With time, we all get visible lines on our face. It is natural for our face to lose some of its youthful fullness. We notice our skin becoming thinner and drier. Most of these changes are largely controlled by our genes. However, we can influence the aging process by controlling our environment and lifestyle choices. By taking some preventive actions, we can slow the effects aging has on our skin.
11 ways to reduce premature skin aging:
1. Protect your skin from the sun every day.
Whether spending a day at the beach or running errands, sun protection is essential. You can protect your skin by seeking shade, covering up with clothing, and using sunscreen that is broad-spectrum, SPF 30 (or higher), and water-resistant. You should apply sunscreen every day to all skin that is not covered by clothing.
2. Apply self-tanner rather than get a tan.
Every time you get a tan, you prematurely age your skin. This holds true if you get a tan from the sun, a tanning bed, or other indoor tanning equipment. All emit harmful UV rays that accelerate how quickly your skin ages.
3. If you smoke, stop.
Smoking greatly speeds up how quickly skin ages. It causes wrinkles and a dull, sallow complexion.
4. Avoid repetitive facial expressions.
When you make a facial expression, you contract the underlying muscles. If you repeatedly contract the same muscles for many years, these lines become permanent. Wearing sunglasses can help reduce lines caused by squinting.
5. Eat a healthy, well-balanced diet.
Findings from a few studies suggest that eating plenty of fresh fruits and vegetables may help prevent damage that leads to premature skin aging. Findings from research studies also suggest that a diet containing lots of sugar or other refined carbohydrates can accelerate aging.
6. Drink less alcohol.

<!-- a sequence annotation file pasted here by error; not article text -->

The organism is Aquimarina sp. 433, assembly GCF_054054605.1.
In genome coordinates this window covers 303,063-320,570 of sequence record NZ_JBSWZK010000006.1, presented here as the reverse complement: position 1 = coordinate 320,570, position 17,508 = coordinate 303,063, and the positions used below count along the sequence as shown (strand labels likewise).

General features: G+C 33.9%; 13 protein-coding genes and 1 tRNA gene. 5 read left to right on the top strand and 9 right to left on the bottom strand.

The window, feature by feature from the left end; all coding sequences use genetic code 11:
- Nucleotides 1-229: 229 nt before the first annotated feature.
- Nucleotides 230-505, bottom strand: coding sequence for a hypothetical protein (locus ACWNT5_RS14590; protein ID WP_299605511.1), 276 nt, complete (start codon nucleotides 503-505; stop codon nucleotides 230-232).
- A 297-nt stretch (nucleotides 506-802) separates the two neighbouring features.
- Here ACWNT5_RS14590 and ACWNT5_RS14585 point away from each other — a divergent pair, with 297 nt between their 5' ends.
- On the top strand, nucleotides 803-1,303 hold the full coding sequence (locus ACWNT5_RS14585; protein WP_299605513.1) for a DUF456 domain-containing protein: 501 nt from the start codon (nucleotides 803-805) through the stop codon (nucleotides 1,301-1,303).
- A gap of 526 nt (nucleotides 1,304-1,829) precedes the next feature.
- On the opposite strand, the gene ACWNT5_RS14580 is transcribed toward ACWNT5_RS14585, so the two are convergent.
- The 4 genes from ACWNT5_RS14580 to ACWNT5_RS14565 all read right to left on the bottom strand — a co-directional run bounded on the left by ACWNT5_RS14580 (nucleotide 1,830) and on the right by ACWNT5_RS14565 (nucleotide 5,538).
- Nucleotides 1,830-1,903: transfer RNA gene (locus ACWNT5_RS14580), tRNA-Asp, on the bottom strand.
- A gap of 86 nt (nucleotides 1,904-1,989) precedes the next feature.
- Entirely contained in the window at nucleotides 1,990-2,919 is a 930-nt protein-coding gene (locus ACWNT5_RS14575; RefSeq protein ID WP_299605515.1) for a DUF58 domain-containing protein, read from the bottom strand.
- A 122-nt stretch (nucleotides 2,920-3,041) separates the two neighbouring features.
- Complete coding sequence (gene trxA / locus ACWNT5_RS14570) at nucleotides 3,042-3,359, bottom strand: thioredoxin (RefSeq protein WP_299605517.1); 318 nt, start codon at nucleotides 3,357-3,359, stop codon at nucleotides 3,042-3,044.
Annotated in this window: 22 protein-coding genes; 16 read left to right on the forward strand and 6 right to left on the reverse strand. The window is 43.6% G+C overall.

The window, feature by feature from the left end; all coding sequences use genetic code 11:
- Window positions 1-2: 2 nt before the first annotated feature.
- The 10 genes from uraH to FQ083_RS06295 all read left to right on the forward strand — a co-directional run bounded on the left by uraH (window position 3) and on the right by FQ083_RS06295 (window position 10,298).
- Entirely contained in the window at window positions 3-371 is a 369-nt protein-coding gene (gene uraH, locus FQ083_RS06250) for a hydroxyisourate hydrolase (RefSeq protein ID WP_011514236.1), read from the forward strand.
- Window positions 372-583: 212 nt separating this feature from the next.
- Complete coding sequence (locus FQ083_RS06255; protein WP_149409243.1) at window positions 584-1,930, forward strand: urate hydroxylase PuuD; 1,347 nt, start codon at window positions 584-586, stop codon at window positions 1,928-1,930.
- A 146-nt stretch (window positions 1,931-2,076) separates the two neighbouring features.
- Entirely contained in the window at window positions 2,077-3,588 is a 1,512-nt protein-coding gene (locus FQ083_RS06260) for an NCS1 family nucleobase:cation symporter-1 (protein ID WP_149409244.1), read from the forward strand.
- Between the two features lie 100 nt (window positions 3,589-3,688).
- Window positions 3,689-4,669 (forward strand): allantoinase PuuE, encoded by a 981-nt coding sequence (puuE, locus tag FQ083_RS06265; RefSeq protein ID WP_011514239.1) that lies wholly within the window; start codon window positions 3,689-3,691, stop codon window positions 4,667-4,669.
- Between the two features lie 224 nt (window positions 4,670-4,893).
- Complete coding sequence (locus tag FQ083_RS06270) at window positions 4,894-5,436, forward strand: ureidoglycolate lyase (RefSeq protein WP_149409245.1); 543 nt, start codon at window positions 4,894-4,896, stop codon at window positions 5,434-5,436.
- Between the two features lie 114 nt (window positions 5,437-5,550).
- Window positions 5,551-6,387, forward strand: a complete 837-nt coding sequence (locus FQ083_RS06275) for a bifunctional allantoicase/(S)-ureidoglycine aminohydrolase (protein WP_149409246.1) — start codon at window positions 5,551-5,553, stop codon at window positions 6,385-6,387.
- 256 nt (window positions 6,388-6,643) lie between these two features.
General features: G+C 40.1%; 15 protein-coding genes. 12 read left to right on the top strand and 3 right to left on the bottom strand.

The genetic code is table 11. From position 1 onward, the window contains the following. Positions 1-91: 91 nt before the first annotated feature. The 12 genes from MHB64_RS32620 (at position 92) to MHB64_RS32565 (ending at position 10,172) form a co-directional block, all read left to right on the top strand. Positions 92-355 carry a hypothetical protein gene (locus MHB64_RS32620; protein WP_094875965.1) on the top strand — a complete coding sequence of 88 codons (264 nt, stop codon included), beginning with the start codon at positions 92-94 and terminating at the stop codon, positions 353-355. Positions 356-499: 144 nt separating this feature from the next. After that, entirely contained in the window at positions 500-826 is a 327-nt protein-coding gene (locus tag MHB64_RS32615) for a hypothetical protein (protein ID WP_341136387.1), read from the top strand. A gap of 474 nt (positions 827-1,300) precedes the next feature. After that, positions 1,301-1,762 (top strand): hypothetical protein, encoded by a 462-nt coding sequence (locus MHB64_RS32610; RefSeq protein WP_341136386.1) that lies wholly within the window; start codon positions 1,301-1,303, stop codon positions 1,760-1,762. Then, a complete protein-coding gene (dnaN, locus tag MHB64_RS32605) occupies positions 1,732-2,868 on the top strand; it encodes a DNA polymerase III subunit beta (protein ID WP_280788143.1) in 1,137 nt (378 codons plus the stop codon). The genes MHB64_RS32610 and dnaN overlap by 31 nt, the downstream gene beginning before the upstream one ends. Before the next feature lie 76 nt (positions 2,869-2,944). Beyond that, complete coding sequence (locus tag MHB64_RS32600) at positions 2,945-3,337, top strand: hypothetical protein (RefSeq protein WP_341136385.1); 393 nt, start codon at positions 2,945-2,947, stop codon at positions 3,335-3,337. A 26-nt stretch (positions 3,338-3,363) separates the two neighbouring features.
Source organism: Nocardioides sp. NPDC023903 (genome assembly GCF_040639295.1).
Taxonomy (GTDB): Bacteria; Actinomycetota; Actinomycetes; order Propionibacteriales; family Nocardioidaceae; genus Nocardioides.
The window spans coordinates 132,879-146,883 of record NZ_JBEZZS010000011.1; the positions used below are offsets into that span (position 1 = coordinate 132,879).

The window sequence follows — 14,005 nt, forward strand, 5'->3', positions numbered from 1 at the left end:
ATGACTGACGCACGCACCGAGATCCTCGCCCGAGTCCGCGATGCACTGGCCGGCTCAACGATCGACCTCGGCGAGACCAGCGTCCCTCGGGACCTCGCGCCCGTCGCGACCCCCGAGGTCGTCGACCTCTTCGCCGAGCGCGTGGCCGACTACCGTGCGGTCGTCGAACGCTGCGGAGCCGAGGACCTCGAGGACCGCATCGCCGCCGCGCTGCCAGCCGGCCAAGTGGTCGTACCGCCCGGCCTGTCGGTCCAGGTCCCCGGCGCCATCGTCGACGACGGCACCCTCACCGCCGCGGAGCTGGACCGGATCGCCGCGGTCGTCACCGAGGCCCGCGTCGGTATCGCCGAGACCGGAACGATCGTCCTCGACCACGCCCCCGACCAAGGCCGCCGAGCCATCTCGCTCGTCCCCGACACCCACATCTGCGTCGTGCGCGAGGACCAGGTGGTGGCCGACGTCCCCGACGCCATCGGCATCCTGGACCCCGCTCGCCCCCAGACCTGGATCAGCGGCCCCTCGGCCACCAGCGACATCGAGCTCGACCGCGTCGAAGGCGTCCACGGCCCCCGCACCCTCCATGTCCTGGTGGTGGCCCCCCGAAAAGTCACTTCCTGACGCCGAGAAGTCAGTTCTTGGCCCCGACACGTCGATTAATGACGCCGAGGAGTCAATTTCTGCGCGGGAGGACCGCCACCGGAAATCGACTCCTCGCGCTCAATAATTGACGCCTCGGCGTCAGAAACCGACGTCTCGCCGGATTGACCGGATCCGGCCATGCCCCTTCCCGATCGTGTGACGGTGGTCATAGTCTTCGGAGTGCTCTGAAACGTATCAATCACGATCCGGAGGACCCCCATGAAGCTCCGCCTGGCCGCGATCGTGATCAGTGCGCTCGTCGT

Alcohol is rough on the skin. It dehydrates the skin, and in time, damages the skin. This can make us look older.
7. Exercise most days of the week.
Findings from a few studies suggest that moderate exercise can improve circulation and boost the immune system. This, in turn, may give the skin a more youthful appearance.
8. Cleanse your skin gently.
Scrubbing your skin clean can irritate your skin. Irritating your skin accelerates skin aging. Gentle washing helps to remove pollution, makeup, and other substances without irritating your skin.
9. Wash your face twice a day and after sweating heavily.
Perspiration, especially when wearing a hat or helmet, irritates the skin, so you want to wash your skin as soon as possible after sweating.
10. Apply a facial moisturizer every day.
Moisturizer traps water in our skin, giving it a more youthful appearance.
11. Stop using skin care products that sting or burn.
When your skin burns or stings, it means your skin is irritated. Irritating your skin can make it look older.
Note: Some anti-aging products prescribed by a dermatologist may burn or sting. When using a prescription anti-aging product, this can be okay. Just be sure to let your dermatologist know.
Never too late to benefit
Even people who already have signs of premature skin aging can benefit from making lifestyle changes. By protecting your skin from the sun, you give it a chance to repair some of the damage. Smokers who stop often notice that their skin looks healthier.
If signs of aging skin bother you, you may want to see a dermatologist. New treatments and less-invasive procedures for smoothing wrinkles, tightening skin, and improving one’s complexion are giving many people younger-looking skin.
The doctors at Sienna Dermatology offer full-service medical, surgical, and cosmetic dermatology .
Dr. Mary Moore and Dr. Angel Puryear are board-certified dermatologists with extensive training that believe each patient deserves individualized, comprehensive care and takes time to make sure that this goal is achieved.
7435 HIGHWAY 6 STE B | MISSOURI CITY, TX | 832-342-9700 | www.siennadermatology.com
Originally from Atlanta, Georgia I graduated magna cum laude from Southern Methodist University with a Bachelor of Science in Biology. I then attended the Medical College of Georgia where I was elected to the prestigious Alpha Omega Alpha medical honor society in my junior year. I then moved to Texas to attend Texas Tech University and completed an internship in Internal Medicine and residency in Dermatology at Texas Tech University where I served as Chief Resident. After residency, I worked in private practice serving Katy, Sugar Land, and Pearland, TX. During my free time, I enjoy reading, working out, and spending time with my husband and three children.